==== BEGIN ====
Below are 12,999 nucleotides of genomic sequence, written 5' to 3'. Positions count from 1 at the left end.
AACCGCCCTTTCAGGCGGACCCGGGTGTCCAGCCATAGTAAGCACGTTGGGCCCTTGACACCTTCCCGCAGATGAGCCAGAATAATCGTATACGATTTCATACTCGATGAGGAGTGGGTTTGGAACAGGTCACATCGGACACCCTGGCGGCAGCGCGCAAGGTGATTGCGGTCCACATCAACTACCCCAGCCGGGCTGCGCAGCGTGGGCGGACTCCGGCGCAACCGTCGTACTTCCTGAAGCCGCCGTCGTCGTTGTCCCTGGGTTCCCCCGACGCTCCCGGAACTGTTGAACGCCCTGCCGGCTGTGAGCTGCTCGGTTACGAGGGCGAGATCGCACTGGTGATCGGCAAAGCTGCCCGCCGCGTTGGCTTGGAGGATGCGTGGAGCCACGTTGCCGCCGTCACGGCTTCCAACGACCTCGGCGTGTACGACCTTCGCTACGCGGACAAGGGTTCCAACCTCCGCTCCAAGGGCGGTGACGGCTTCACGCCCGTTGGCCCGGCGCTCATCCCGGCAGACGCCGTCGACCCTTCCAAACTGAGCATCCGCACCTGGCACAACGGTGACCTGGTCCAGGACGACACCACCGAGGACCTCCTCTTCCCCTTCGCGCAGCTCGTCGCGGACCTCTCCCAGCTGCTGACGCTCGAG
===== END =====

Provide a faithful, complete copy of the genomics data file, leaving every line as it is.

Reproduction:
Below are 12,999 nucleotides of genomic sequence, written 5' to 3'. Positions count from 1 at the left end.
AACCGCCCTTTCAGGCGGACCCGGGTGTCCAGCCATAGTAAGCACGTTGGGCCCTTGACACCTTCCCGCAGATGAGCCAGAATAATCGTATACGATTTCATACTCGATGAGGAGTGGGTTTGGAACAGGTCACATCGGACACCCTGGCGGCAGCGCGCAAGGTGATTGCGGTCCACATCAACTACCCCAGCCGGGCTGCGCAGCGTGGGCGGACTCCGGCGCAACCGTCGTACTTCCTGAAGCCGCCGTCGTCGTTGTCCCTGGGTTCCCCCGACGCTCCCGGAACTGTTGAACGCCCTGCCGGCTGTGAGCTGCTCGGTTACGAGGGCGAGATCGCACTGGTGATCGGCAAAGCTGCCCGCCGCGTTGGCTTGGAGGATGCGTGGAGCCACGTTGCCGCCGTCACGGCTTCCAACGACCTCGGCGTGTACGACCTTCGCTACGCGGACAAGGGTTCCAACCTCCGCTCCAAGGGCGGTGACGGCTTCACGCCCGTTGGCCCGGCGCTCATCCCGGCAGACGCCGTCGACCCTTCCAAACTGAGCATCCGCACCTGGCACAACGGTGACCTGGTCCAGGACGACACCACCGAGGACCTCCTCTTCCCCTTCGCGCAGCTCGTCGCGGACCTCTCCCAGCTGCTGACGCTCGAG